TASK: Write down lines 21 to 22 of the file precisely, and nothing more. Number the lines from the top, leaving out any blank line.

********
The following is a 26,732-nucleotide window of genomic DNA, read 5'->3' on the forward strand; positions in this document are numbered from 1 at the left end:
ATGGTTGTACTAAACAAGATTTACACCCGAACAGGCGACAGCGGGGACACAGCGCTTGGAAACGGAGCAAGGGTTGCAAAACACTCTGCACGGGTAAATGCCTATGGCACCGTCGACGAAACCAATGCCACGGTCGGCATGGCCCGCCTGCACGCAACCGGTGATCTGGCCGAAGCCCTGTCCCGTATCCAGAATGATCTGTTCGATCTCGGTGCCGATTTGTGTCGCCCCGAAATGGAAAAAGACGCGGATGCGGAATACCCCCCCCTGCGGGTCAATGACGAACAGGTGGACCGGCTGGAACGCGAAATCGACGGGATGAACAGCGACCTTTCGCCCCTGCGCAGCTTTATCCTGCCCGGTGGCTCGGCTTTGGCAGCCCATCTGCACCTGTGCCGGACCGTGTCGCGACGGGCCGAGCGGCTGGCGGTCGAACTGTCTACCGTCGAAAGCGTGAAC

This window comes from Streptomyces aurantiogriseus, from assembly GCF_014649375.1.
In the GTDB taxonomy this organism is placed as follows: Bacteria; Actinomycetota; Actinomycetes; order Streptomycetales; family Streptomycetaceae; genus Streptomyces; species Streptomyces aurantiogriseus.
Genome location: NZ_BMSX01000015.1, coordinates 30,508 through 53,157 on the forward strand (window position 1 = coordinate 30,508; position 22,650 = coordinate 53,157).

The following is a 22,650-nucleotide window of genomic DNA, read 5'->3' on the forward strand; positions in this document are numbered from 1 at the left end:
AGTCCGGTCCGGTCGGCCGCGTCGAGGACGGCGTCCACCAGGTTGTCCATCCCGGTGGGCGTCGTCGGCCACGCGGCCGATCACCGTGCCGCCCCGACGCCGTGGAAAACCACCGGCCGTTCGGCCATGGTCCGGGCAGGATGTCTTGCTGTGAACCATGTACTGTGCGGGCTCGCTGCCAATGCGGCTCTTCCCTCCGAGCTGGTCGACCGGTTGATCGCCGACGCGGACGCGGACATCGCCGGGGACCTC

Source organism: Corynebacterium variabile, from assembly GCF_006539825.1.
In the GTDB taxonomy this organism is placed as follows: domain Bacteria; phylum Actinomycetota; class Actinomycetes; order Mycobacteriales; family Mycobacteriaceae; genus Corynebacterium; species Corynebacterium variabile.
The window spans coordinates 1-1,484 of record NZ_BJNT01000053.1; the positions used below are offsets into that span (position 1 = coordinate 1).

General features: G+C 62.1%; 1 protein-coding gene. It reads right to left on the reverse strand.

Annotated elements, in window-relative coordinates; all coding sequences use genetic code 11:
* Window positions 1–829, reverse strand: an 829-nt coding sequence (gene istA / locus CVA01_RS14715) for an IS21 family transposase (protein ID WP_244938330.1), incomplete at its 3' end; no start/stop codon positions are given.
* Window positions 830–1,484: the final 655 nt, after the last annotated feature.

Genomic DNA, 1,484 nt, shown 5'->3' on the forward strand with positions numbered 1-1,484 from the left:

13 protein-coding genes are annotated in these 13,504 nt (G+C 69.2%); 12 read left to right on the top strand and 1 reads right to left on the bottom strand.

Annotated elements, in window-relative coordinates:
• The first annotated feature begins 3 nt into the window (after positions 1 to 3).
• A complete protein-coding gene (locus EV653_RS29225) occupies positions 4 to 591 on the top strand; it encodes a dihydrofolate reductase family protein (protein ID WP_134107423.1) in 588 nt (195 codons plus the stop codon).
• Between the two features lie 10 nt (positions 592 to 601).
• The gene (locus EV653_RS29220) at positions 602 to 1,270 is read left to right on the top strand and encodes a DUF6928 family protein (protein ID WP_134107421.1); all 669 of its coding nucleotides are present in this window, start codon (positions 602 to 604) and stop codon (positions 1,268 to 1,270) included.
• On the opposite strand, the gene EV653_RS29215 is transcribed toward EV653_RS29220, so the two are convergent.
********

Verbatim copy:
• The gene (locus EV653_RS29220) at positions 602 to 1,270 is read left to right on the top strand and encodes a DUF6928 family protein (protein ID WP_134107421.1); all 669 of its coding nucleotides are present in this window, start codon (positions 602 to 604) and stop codon (positions 1,268 to 1,270) included.
• On the opposite strand, the gene EV653_RS29215 is transcribed toward EV653_RS29220, so the two are convergent.